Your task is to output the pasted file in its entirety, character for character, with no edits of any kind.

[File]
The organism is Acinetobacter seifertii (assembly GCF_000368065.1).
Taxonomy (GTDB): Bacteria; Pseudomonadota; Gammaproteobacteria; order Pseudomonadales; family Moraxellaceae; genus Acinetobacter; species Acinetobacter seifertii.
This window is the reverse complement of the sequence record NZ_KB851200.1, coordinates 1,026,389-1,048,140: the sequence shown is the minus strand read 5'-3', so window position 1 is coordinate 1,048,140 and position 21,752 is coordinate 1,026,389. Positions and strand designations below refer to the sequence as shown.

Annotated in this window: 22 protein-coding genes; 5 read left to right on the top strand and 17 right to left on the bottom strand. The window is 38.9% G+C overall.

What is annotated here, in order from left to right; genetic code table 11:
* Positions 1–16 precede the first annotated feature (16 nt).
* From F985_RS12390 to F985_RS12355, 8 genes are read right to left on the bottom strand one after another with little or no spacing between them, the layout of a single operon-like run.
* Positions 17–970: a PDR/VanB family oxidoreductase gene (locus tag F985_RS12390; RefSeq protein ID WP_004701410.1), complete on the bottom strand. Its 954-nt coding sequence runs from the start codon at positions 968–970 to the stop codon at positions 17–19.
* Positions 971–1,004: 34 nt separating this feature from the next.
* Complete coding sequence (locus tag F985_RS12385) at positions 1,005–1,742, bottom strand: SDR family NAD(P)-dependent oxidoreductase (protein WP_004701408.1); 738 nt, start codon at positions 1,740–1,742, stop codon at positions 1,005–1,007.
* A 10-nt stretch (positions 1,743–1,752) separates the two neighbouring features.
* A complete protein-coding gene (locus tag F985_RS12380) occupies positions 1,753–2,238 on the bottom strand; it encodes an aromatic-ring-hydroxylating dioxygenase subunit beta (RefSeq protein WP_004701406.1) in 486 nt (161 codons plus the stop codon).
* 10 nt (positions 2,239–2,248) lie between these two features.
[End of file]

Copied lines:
The organism is Acinetobacter seifertii (assembly GCF_000368065.1).
Taxonomy (GTDB): Bacteria; Pseudomonadota; Gammaproteobacteria; order Pseudomonadales; family Moraxellaceae; genus Acinetobacter; species Acinetobacter seifertii.
This window is the reverse complement of the sequence record NZ_KB851200.1, coordinates 1,026,389-1,048,140: the sequence shown is the minus strand read 5'-3', so window position 1 is coordinate 1,048,140 and position 21,752 is coordinate 1,026,389. Positions and strand designations below refer to the sequence as shown.

Annotated in this window: 22 protein-coding genes; 5 read left to right on the top strand and 17 right to left on the bottom strand. The window is 38.9% G+C overall.

What is annotated here, in order from left to right; genetic code table 11:
* Positions 1–16 precede the first annotated feature (16 nt).
* From F985_RS12390 to F985_RS12355, 8 genes are read right to left on the bottom strand one after another with little or no spacing between them, the layout of a single operon-like run.
* Positions 17–970: a PDR/VanB family oxidoreductase gene (locus tag F985_RS12390; RefSeq protein ID WP_004701410.1), complete on the bottom strand. Its 954-nt coding sequence runs from the start codon at positions 968–970 to the stop codon at positions 17–19.
* Positions 971–1,004: 34 nt separating this feature from the next.
* Complete coding sequence (locus tag F985_RS12385) at positions 1,005–1,742, bottom strand: SDR family NAD(P)-dependent oxidoreductase (protein WP_004701408.1); 738 nt, start codon at positions 1,740–1,742, stop codon at positions 1,005–1,007.
* A 10-nt stretch (positions 1,743–1,752) separates the two neighbouring features.
* A complete protein-coding gene (locus tag F985_RS12380) occupies positions 1,753–2,238 on the bottom strand; it encodes an aromatic-ring-hydroxylating dioxygenase subunit beta (RefSeq protein WP_004701406.1) in 486 nt (161 codons plus the stop codon).
* 10 nt (positions 2,239–2,248) lie between these two features.